Everyone has their tales to tell. Winning the US Open takes guts and skill but getting over the finishing line is harder than it seems, writes our correspondent.

Over the years, a number of players have missed golden opportunities in the final round to get the glory, choking at some point where victory was in sight.

Here’s the top 5

Arnold Palmer, 1966

Proving that even one of the game’s greats can suffer under extreme pressure, Palmer went into the final round with a seven-shot advantage over nearest challenger Billy Casper. Intent on getting a record score for the event, he made a number of strange decisions which cost him dearly, leaving the then-unheralded Casper to capitalise and make a name for himself.

Phil Mickelson and Colin Montgomerie, 2006

With five second-place finishes at the US Open, it’s understandable that Ladbrokes have Mickelson joint second favourite to win his first US Open but in 2006 he had his best chance to claim this elusive major. Phil and Monty were two of the favourites to win the title, but while Mickelson had already tasted success in the majors before, Monty,the nearly-man of golf, had his best chance yet of winning his maiden major. Sadly, one swing on the 18th, where he and Mickelson were joint leaders, cost him dearly as he hit a double bogey.
As for Mickelson, some wayward driving has cost him a third consecutive major, leaving steady Australian Geoff Ogilvy to clean up and lift the title from both players’ grasp.

Sam Snead, 1947

Another of the game’s legends, Snead went on to win seven major titles, but it should have been at least eight. On the final hole in the final round of the 1947 tournament, all he needed was to score par, which seemed simple. Sadly, a triple-bogey meant all he had to settle for was a playoff.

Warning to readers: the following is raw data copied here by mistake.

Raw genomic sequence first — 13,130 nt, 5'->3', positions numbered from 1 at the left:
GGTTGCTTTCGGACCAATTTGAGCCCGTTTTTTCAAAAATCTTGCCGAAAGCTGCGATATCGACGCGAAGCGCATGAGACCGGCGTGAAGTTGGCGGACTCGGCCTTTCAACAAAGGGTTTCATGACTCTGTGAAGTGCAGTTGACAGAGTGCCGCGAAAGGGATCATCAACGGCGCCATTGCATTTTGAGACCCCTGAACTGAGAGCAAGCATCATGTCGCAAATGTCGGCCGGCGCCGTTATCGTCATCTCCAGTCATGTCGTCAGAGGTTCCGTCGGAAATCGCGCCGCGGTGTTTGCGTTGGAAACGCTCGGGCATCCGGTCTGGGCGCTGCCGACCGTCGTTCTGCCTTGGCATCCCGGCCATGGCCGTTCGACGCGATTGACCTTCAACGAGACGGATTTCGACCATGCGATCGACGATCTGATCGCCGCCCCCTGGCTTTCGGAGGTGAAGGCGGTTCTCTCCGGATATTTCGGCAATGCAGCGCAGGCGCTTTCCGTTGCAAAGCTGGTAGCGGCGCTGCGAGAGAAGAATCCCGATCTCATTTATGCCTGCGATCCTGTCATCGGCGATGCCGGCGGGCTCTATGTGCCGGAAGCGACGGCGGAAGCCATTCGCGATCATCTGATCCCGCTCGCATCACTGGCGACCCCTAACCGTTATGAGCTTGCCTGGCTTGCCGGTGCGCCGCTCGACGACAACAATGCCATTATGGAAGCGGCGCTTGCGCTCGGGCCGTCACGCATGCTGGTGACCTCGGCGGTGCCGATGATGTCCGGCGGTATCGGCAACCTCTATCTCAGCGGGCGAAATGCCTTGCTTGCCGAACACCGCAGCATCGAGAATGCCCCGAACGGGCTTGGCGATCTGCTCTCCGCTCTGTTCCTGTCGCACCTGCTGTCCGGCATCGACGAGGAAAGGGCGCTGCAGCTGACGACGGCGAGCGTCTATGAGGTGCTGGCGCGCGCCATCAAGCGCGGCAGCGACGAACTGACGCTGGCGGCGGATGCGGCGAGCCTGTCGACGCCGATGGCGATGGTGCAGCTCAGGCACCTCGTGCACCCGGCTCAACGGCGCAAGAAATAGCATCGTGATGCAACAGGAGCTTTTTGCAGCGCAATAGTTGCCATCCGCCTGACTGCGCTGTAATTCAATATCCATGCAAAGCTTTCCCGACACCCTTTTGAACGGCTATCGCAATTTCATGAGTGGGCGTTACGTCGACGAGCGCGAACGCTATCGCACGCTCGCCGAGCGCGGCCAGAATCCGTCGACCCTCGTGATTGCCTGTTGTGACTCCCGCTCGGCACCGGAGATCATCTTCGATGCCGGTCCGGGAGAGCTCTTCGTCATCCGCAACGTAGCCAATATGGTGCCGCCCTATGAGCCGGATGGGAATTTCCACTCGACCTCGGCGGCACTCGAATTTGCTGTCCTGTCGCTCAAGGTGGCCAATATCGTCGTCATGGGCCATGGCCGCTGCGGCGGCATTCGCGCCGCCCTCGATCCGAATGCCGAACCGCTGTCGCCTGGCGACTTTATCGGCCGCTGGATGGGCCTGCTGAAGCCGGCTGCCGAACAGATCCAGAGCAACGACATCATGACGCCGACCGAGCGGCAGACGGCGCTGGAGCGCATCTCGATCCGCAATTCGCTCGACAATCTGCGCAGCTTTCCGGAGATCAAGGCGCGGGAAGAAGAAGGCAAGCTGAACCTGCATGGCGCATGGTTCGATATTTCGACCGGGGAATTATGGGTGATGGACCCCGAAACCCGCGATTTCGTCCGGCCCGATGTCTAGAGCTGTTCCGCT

Controversy then ensued when he entered the playoff with Lew Worsham. An 18-hole playoff saw Snead two shots clear with three holes remaining, but he gave it away meaning both were level on the final hole. He lined up for a short putt and was interrupted by his opponent, asking to see who was away. After a little deliberation, it was Snead, but he missed, leaving Worsham to win.

Mark Brooks, Stewart Cink and Retief Goosen, 2001

In an incident which is now famously known as ‘Choke-lahoma’, the trio of Brooks, Cink and Goosen were all left with one putt to secure outright victory. Sadly for them, they all three-putted the hole which meant they would go to a playoff. Fortunately for Goosen, he managed to win an 18-hole playoff with Brooks by two strokes.

Retief Goosen, 2005

After getting away with choking in normal time four years earlier, the South African had it all in his own hands to secure a third US Open title. He was defending champion after winning it the previous year, and had been nicknamed the ‘ice man’ because of his calm temperament.

A solid but not unassailable three-shot lead evaporated courtesy of some incredibly messy putting, which eventually saw him drift down to 11th place on the leader board, a full eight shots behind the surprise champion Michael Campbell.